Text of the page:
Sexual assault against women was a concern for the WACs in Hollandia. The women soldiers were told not to walk alone anywhere, even going to the latrines at night, or to the showers during the day, because men would hide behind fences waiting to jump a lone woman. At one point, Sonia witnessed a group of women considering beating a soldier to death with stones because they caught him hiding in the women’s showers. She heard of one WAC purposely becoming pregnant to be sent home.

The Japanese surrendered in August 1945 after the United States dropped the two atomic bombs; Sonia recalled soldiers not thinking about or reacting to the atomic bombs because they were focused on getting home. Sonia went home October 1945. She returned from New Guinea much thinner, and with skin tinted yellow from drinking atabrine to prevent malaria. She discharged at Fort Dix, New Jersey. She married the soldier from the ship December 16, 1945. They had two daughters. At the time of the interview, Sonia was very happy about the way women in the military today are appreciated for their service, unlike how she was treated as a WAC in small towns during World War II. She died June 16, 2015, at the age of 93.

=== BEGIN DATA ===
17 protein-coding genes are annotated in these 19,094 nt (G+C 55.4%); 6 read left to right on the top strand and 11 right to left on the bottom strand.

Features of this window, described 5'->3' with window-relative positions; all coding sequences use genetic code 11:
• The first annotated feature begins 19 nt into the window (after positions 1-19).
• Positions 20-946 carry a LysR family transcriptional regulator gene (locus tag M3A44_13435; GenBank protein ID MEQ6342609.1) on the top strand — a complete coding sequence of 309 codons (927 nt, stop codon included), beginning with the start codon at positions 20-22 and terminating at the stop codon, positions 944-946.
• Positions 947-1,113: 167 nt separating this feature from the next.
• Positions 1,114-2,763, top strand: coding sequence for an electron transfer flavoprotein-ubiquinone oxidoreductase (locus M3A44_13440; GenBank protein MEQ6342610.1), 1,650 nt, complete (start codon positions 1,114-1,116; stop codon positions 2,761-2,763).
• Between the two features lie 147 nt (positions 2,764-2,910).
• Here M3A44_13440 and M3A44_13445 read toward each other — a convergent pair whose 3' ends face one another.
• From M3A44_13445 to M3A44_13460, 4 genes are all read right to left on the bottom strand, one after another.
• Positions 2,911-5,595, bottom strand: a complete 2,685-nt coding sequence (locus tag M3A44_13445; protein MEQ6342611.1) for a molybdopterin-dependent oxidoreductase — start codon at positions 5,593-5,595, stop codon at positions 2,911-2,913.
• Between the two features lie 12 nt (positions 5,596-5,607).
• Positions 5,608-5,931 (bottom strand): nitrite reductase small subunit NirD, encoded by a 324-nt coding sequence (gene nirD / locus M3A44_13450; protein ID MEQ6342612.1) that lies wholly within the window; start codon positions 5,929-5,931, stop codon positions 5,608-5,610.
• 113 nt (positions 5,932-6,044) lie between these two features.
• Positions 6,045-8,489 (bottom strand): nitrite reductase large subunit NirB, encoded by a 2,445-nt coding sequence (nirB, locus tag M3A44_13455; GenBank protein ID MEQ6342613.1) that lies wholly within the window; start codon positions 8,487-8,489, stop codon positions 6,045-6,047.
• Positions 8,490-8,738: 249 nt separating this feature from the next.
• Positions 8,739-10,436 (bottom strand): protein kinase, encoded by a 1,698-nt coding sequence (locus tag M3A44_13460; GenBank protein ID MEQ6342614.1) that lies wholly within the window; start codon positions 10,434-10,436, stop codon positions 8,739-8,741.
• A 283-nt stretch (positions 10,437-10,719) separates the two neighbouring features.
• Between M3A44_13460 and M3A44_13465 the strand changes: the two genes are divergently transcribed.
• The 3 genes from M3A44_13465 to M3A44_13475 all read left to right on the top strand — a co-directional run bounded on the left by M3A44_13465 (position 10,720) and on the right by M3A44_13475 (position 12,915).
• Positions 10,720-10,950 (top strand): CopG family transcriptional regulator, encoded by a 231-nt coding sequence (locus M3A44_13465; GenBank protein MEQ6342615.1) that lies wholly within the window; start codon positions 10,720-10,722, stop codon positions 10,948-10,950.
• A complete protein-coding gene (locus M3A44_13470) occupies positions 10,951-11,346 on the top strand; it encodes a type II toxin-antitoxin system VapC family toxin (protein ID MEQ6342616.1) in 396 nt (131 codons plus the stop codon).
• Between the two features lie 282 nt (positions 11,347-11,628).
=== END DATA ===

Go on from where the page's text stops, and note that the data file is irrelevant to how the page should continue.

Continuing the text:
1 folders

Language of Materials


Custodial History

Transferred from the Institute on World War II and the Human Experience to FSU Libraries Special Collections & Archives in July 2022.

Source of Acquisition

Sonia Visser

Method of Acquisition


Processing Information

Entered 01/30/2017

Sonia Visser manuscript
Gillian Morton
Description rules
Describing Archives: A Content Standard
Language of description
Script of description
Language of description note

Repository Details

Part of the FSU Special Collections & Archives Repository

116 Honors Way
PO Box 3062047
Tallahassee FL 32306-2047 US